This article is 7 years old. It was published on April 1, 2015.
- Overall mortality rates have decreased 14 percent;
- Heart disease mortality decreased 26 percent;
- Incidence of the top four types of cancer has decreased by an average of almost 10 percent;
- Deaths due to stroke have decreased 36 percent;
- Diabetes deaths have decreased 11 percent;
- Infant mortality is down 7 percent;
- Childhood lead poisoning prevalence has fallen by 80 percent;and
- Incidence of gonorrhea is down 30 percent.
"Pam Walker has dedicated her life to public service, and I am grateful for her leadership on major public health issues on everything from heat to the latest dangerous flu strain to her dedication in providing the best care for animals in our City," Mayor Slay said. "Melba Moore will build on Pam's work to continue to address other health challenges such as health disparities and obesity."
Under Walker's leadership, the Health Department efficiently and effectively managed health issues through strong partnerships, such as:
- Seamlessly transitioning STI and TB services for patients when Connect Care abruptly closed. In partnership with others, the Gateway to Better Health and the Affordable Care Act provided access to health care to as many as 50,000 more people in the City;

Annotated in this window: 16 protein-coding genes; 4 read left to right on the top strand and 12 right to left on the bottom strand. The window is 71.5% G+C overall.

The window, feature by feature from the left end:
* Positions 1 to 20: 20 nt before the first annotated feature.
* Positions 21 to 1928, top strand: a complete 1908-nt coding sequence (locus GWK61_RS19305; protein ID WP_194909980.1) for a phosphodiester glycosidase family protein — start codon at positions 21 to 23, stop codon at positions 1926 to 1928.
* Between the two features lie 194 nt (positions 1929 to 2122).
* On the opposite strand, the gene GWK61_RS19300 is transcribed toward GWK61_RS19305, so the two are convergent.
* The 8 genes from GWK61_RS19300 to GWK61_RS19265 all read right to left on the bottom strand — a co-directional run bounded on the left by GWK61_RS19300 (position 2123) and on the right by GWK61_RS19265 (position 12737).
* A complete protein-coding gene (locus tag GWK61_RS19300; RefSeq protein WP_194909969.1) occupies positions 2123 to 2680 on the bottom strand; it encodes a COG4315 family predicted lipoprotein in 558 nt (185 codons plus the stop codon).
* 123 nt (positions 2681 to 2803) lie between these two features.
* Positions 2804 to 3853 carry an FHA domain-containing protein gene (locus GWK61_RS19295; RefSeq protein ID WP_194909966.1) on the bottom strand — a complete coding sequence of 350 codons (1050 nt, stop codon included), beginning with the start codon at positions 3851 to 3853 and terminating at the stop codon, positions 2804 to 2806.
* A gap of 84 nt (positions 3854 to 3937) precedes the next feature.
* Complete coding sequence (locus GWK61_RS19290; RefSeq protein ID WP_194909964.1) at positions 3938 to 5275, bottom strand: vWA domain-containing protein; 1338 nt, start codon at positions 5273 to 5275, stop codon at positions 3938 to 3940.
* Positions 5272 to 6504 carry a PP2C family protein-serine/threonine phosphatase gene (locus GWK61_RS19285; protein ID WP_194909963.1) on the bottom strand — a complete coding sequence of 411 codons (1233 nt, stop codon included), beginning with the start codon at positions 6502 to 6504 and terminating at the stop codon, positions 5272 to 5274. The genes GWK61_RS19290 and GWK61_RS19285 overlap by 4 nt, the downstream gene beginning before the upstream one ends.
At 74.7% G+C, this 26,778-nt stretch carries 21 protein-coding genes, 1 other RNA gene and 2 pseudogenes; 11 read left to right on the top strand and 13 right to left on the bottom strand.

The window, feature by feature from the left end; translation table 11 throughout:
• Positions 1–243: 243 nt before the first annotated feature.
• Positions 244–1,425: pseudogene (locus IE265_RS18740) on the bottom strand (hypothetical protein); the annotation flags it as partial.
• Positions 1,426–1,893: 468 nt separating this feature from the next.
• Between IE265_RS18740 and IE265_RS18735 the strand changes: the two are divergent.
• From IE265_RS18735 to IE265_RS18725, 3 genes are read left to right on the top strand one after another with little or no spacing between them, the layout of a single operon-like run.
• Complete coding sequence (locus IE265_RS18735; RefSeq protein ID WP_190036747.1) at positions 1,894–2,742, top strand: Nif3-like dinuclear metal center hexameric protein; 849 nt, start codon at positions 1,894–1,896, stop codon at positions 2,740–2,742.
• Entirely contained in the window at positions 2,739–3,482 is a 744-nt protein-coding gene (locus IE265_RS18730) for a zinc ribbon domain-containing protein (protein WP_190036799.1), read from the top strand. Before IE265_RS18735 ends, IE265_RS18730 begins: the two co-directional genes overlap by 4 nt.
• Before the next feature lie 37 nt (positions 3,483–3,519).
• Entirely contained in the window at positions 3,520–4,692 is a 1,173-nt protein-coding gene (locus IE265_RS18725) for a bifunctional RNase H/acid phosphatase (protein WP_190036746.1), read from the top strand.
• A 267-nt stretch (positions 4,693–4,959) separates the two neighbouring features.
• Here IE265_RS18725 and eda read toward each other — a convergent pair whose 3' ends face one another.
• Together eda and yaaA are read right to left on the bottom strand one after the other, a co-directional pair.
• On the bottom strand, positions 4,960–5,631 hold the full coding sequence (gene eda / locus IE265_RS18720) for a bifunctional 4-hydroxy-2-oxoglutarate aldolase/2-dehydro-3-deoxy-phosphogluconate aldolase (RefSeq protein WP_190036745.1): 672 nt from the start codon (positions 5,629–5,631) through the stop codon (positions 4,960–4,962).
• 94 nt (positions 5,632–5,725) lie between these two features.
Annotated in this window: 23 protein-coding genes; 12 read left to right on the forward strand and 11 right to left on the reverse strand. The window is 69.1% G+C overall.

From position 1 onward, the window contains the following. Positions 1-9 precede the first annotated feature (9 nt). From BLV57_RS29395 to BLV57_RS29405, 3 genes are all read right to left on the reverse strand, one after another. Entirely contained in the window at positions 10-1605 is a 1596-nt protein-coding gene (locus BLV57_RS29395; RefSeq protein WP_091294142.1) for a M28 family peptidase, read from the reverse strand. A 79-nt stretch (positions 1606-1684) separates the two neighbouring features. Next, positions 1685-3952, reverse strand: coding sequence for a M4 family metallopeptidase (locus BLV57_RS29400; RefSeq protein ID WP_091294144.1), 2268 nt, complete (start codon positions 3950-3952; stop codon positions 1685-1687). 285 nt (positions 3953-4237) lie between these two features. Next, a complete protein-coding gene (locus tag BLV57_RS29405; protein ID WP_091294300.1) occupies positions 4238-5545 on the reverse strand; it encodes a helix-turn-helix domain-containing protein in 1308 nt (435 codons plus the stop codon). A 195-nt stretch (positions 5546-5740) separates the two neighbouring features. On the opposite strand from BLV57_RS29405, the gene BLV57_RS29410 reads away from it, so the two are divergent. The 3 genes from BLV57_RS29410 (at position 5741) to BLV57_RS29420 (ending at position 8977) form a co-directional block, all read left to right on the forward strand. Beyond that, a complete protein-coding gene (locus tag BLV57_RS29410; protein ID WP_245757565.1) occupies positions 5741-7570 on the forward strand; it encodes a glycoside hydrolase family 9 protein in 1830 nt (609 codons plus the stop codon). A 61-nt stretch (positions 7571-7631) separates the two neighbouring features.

- Receiving state accreditation (and currently undergoing national accreditation) for the Department;
- Developing a Community Health Assessment and a Community Health Improvement Plan;
- Instituting programs to assure the humane treatment of animals, including the shuttering of the old dog pound on Gasconade and opening a new modern facility on Clark Street, strengthening partnerships and hiring qualified veterinary staff, decreasing euthanasia, and increasing intake and adoptions;
- Implementing a Citywide secondhand smoking ban;and
- Increasing physical activity in schools and daycares through the Department's Let's Move St. Louis Program, which has received national recognition.
"It has been an honor and a privilege to work for the Mayor and the citizens of St. Louis. Together we have made great improvements in public health in the City, improved our residents' quality of life and saved lives," Walker said. "We have a good management team in place in the department and the good work will continue."
Walker's last day isApril 3, 2015. Melba Moore then will serve as Acting Health Director. Moore, a Certified Public Health Administrator, has served as the City's Health Commissioner for 14 years and worked hand-in-hand with Walker.
Department of Health
Office of the Mayor
Immunizations and Public Health